And now, as I came to see how low indeed that strip of perilous beach was, I somewhat misdoubted of success in getting by unseen. But we went a little deeper in the tide, and bowed our bodies with great humbleness, and so passed over with painful effort but not a little speed. Being come again under shelter, we straightened ourselves, well pleased, fetched a deep breath or two, and ran on with fresh celerity.

“But if a redskin should think to step over the beach, there'd be our goose cooked!” muttered Tamin.

“Well said!” I answered. “Therefore let us strike inland at once!” And I led the way again into the darkness of the forest.

Dark as it was, there was yet light enough from the moon to enable me to direct my course as I wished. I struck well west of the course which would have taken us most speedily to Shulie, being determined to avoid the valley of the stream which I considered our pursuers were most likely to ascend. To satisfy Tamin's doubts I explained my purpose, which was to aim straight for Shulie as soon as we were over the water-shed. And I must do him the justice to say he was content, beginning now to come more graciously to my view. We went but slowly, climbing, ever climbing. At times we would be groping through a great blackness of hemlocks. Again the forest would be more open, a mingling of fir trees, and birches, and maples. Coming at last to more level ground, we were still much hindered by innumerable rocks, amid which the underbrush and wild vines prepared pitfalls for our weary feet. But I was not yet willing to call a halt for breath. On, on we stumbled, the wet branches buffeting our faces, but a cool and pleasant savour of the wild herbs which we trod upon ever exhaling upwards to refresh our senses. As we crossed a little grassy glade, I observed that Marc had come to Tamin's help, and was carrying the sack of bread. I observed, also, that Tamin's face was drawn with fatigue, and that he went with a kind of dogged heaviness. I took pity upon him. We had put, I guessed, good miles between ourselves and our pursuers, and I felt that we were, in all reason, safe for the time. At the further limit of the glade there chattered a shallow brook, whose sweet noise reminded me that I was parched with thirst. The pallor of first dawn was now coming into the sky, and the tree tops began to lift and float in an aerial grayness. I glanced at Marc, and his eyes met mine with a keen brightness that told me he was yet unwearied. Nevertheless I cried:—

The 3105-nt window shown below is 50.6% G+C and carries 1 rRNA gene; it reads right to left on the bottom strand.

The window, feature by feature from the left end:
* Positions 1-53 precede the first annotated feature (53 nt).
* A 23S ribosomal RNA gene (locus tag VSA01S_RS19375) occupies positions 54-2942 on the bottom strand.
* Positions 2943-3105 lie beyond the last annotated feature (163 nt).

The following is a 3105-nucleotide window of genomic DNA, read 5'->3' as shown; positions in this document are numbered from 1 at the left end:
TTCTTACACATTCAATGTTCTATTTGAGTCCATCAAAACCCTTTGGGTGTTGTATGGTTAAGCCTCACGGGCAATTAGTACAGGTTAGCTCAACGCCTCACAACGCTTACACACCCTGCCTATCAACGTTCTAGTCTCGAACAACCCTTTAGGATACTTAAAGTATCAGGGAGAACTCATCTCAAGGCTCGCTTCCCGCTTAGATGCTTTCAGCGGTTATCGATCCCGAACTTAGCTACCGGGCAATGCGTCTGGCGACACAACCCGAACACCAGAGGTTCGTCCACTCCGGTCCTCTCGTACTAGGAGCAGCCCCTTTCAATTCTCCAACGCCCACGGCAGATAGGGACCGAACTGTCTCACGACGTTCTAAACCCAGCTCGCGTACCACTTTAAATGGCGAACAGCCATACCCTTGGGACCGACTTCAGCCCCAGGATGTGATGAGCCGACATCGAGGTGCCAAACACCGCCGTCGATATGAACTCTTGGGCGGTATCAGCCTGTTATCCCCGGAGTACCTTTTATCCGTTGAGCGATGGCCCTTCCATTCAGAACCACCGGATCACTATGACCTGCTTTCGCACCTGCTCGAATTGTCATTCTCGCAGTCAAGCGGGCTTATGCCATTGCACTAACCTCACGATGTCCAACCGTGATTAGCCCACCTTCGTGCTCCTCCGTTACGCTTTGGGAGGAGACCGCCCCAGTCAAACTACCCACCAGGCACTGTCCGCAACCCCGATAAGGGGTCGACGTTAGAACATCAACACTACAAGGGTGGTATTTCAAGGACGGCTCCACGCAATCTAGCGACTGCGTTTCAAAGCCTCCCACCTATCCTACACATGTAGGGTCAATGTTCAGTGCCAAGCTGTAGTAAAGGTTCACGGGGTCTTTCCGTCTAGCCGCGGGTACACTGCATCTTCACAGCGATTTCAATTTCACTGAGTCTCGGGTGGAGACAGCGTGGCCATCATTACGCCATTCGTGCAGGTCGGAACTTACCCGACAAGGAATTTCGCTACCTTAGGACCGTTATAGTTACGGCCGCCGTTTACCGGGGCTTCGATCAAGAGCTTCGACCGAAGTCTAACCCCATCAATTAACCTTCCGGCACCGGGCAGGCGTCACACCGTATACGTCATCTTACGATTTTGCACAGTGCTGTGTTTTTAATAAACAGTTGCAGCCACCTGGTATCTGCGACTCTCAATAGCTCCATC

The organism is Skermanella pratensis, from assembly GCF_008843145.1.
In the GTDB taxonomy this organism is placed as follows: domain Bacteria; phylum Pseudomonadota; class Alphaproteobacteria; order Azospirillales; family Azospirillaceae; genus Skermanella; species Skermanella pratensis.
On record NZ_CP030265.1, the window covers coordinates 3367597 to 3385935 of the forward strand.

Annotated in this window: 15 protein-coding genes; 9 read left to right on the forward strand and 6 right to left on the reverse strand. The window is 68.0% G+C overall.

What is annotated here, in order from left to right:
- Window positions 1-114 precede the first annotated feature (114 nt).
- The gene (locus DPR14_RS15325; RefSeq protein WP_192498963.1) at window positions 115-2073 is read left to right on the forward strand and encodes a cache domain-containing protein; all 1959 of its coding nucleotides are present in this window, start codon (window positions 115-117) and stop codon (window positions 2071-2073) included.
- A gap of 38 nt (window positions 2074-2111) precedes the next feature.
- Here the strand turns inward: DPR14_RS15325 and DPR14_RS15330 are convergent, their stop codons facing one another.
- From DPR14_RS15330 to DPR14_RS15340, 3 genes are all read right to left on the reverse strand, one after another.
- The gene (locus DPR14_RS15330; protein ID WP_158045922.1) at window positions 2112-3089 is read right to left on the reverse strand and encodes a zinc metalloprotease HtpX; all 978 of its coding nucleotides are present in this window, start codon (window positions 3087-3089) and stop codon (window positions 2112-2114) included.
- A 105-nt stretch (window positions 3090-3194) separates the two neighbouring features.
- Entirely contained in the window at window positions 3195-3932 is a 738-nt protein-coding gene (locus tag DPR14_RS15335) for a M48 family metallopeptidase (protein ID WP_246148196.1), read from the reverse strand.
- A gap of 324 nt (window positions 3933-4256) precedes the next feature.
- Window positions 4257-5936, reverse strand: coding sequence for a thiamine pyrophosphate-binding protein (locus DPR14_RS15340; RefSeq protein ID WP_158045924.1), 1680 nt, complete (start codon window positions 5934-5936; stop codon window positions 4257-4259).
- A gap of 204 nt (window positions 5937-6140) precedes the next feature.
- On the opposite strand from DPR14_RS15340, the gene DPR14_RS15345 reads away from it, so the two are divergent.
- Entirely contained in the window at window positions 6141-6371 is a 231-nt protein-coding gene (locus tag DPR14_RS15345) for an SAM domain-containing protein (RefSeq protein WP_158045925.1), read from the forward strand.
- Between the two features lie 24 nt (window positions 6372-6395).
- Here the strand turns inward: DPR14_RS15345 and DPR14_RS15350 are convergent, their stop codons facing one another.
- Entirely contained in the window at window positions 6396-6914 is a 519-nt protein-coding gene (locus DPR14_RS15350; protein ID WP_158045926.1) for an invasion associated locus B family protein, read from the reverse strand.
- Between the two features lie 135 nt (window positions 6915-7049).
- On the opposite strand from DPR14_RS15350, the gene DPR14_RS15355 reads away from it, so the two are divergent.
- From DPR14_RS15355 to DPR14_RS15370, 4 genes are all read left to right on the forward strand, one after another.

“Halt, and fall out for breakfast.” And with the words I flung myself down by the brook, thrust my burning face into the babbling chill of it, and drank luxuriously. Tamin was beside me in an instant; but Marc slaked his thirst at more leisure, when he had well enjoyed watching our satisfaction.

We lay for a little, till the sky was touched here and there with saffron and flying wisps of pink, and we began to see the colour of grass and leaves. Then we made our meal,—a morsel each of the salt hake which I had clung to through our flight, and some bits of Tamin's black bread. This bread was wholesome, as I well knew, and to our hunger it was not unsavoury; but it was of a hardness which the sea-water had scarce availed to mitigate.

As we ground hastily upon the meagre fare, I felt, rather than heard, a presence come behind me. I turned my head with a start, and at the same instant heard a high, plangent voice, close beside us, crying slowly:—

“Woe, woe to Acadie the Fair, for the day of her desolation cometh.”

It was an astonishing figure upon which my eyes fell,—a figure which might have been grotesque, but was not. Instead of laughing, my heart thrilled with a kind of awe. The man was not old,—his frame was erect and strong with manhood; but the long hair hanging about his neck was white, the long beard streaming upon his half-naked breast was white. He wore leathern breeches, and the upper portion of his body was covered only by a cloak of coarse woollen stuff, woven in a staring pattern of black and yellow. On his head was a rimless cap of plaited straw, with a high, pointed crown; and this was stuck full of gaudy flowers and feathers. From the point of the crown rose the stump of what had been, belike, a spray of goldenrod, broken by a hasty journeying through the obstructions of the forest. The man's eyes, of a wild and flaming blue, fixed themselves on mine. In one hand he carried a white stick, with a grotesque carven head, dyed scarlet, which he pointed straight at me.

“Do you lie down, like cows that chew the cud, when the wolves are on the trail?” demanded that plangent voice.

“It's Grûl!” cried Tamin, springing to his feet and thrusting a piece of black bread into the stranger's hand.

But the offering was thrust aside, while those wide eyes flamed yet more wildly upon me.

“They are on the trail, I tell you!” he repeated. “I hear their feet even now! Go! Run! Fly!” and he stooped, with an ear toward the ground.

“But which way should we fly?” I asked, half in doubt whether his warning should be heeded or derided. I could see that neither Marc nor Tamin had any such doubts. They were on the strain to be off, and only awaited my word.